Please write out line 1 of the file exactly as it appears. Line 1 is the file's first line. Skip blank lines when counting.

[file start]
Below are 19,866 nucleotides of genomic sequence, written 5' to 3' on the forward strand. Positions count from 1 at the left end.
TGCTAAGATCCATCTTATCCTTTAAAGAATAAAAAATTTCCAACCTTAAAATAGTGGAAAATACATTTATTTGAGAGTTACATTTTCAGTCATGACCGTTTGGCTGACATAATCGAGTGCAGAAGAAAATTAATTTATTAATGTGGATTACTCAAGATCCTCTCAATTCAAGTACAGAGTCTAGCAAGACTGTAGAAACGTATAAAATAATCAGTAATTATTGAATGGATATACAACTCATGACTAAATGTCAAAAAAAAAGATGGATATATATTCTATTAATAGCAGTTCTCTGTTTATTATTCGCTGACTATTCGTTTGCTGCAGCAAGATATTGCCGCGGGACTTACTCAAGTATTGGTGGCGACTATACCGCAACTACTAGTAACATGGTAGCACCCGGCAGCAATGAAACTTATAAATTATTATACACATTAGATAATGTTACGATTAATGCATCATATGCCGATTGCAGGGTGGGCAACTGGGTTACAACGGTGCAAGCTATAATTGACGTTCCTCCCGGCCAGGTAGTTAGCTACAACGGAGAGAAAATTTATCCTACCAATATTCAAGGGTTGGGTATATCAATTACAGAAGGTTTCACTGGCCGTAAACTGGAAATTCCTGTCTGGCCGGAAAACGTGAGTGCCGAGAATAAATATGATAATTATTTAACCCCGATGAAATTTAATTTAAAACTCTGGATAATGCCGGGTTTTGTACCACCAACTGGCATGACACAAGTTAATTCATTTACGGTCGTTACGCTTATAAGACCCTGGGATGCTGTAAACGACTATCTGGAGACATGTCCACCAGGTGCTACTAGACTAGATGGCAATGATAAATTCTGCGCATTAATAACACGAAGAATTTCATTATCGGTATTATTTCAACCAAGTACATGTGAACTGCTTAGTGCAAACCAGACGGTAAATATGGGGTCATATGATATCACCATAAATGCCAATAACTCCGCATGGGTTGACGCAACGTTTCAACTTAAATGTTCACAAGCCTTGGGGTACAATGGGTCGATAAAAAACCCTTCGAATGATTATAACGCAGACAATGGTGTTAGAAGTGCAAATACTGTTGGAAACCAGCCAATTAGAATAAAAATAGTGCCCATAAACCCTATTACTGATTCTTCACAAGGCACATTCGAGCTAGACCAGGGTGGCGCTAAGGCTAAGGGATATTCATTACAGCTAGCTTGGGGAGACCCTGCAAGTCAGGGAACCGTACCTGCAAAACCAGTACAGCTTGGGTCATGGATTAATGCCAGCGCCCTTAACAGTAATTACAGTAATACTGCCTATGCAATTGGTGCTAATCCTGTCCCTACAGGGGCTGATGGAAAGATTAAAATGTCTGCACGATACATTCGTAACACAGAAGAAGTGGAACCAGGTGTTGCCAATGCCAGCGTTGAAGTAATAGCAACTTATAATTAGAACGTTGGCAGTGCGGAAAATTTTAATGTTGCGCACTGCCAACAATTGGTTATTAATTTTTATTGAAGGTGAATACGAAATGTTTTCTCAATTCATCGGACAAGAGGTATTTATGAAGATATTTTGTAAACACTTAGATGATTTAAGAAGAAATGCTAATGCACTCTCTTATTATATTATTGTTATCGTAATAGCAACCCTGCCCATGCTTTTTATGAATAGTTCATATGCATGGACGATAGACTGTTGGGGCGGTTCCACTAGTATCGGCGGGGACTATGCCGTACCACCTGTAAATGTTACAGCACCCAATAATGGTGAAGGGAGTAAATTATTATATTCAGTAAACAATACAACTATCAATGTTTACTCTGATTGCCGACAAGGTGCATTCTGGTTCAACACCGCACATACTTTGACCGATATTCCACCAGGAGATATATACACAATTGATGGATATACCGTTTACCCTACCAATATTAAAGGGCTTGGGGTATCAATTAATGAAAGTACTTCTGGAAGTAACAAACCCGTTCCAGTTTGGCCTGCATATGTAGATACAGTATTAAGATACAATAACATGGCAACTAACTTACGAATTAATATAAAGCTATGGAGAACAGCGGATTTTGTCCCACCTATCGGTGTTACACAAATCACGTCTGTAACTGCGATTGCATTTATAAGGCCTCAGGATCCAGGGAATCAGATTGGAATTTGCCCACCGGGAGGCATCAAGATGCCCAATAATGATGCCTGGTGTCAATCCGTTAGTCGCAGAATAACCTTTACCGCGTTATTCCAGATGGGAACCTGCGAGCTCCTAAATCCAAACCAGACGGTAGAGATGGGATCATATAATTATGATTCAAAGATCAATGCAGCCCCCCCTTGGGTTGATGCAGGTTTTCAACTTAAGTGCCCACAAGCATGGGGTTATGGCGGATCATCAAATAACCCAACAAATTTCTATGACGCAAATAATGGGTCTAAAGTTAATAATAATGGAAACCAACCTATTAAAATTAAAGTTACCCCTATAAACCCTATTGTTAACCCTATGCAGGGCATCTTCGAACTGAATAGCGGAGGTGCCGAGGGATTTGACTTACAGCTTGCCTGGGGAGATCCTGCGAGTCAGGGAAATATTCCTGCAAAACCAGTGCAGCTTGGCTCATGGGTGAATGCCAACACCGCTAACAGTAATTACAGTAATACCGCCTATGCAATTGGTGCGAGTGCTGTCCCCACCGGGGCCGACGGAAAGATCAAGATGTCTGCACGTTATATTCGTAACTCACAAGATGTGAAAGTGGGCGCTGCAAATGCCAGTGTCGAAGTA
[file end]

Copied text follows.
Below are 19,866 nucleotides of genomic sequence, written 5' to 3' on the forward strand. Positions count from 1 at the left end.